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10-Man Ride: Hoyas pick-and-pops, Third Quarter Corollary & Doubling Connor Fields

Another fun weekend.

NCAA Basketball: Providence at Georgetown Tommy Gilligan-USA TODAY Sports

Each week, College Crosse’s Joe Keegan will try to cover the whole field of D1 lacrosse in ten topics. It’s the 10-man ride!

1. Georgetown offensive coordinator Justin Ward’s group have found creative ways to put up points against the toughest slate of opposing defenses (per analyticslacrosse.com).

The Hoyas have been on the wrong side of three one-goal games against some very good teams (Towson, Loyola and Marquette). Don’t let their record overshadow their offensive output. Ward’s bunch is 15th in adjusted offensive efficiency per analyticslacrosse.com. Some of their most successful looks come when picking with one of their biggest threats: Daniel Bucaro or Peter Conley.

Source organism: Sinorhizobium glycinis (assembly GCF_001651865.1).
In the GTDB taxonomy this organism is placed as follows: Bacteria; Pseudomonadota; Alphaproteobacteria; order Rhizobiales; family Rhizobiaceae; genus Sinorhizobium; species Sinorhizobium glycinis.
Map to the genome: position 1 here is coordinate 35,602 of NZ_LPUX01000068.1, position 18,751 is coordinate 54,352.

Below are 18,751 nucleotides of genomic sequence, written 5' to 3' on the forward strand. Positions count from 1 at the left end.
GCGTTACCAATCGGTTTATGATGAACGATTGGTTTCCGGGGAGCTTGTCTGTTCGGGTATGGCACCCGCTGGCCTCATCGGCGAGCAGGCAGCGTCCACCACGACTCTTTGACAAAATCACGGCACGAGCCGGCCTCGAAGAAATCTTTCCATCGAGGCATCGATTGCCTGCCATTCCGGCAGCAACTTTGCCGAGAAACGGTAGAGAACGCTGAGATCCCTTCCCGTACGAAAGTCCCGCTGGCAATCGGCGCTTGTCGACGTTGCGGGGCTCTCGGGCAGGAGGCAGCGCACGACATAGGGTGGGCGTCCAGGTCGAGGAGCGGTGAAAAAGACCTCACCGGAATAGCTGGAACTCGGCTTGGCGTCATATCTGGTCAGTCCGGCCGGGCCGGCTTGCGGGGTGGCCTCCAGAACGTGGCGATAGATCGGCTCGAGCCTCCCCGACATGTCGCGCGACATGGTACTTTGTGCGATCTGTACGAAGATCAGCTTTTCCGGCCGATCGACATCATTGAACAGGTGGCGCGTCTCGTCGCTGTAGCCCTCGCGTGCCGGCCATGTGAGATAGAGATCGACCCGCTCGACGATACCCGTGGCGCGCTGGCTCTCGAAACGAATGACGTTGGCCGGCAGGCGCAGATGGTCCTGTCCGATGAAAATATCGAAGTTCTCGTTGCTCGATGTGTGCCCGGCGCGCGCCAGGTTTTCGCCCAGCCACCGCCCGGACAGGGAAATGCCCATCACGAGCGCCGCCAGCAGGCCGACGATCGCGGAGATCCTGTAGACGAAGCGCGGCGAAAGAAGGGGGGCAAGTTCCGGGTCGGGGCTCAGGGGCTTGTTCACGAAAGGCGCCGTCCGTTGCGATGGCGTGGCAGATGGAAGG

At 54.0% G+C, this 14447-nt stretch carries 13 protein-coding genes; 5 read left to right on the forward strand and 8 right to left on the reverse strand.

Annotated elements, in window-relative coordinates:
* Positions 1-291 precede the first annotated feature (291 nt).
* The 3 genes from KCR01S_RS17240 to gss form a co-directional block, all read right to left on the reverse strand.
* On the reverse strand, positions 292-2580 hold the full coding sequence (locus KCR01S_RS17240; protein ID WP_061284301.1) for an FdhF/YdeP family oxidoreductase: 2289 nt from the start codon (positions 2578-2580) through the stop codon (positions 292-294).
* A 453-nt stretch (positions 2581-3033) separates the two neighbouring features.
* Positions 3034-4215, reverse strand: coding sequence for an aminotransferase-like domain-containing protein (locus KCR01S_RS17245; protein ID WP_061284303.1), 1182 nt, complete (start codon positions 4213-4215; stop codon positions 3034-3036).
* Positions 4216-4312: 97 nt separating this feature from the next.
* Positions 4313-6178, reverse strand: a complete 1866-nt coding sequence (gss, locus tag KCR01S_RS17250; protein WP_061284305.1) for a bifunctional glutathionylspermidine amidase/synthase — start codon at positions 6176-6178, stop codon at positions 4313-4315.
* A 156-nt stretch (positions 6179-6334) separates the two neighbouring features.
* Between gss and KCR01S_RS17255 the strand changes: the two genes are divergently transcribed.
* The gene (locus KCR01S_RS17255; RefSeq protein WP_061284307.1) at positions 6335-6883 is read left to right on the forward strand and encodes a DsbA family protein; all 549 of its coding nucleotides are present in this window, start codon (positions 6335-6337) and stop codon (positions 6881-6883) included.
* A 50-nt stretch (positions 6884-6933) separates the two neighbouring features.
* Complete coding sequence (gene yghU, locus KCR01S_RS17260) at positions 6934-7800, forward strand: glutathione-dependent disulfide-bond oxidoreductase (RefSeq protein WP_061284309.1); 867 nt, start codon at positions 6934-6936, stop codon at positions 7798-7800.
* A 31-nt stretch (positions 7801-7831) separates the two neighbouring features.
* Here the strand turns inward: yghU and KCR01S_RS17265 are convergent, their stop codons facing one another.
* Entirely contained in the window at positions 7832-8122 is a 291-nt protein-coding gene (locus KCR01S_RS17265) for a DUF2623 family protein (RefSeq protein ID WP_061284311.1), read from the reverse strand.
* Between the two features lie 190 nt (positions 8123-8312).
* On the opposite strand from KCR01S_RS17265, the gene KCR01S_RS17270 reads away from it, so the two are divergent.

High wing pick-and-pops are the bread and butter actions of teams like Virginia and Brown. The difference is that Zed Williams and Dylan Molloy are normally the ball-carriers for those teams. Georgetown runs these looks with their leading scorers as pickers. It forces the defense to re-think their rules. The ball-carrier is the immediate threat, but is it worth helping from a lethal shooter? Bucaro (29G, 11A) pops to the middle of the field for a much better look than Craig Berge would have found down the alley, but Berge draws the double-team anyways.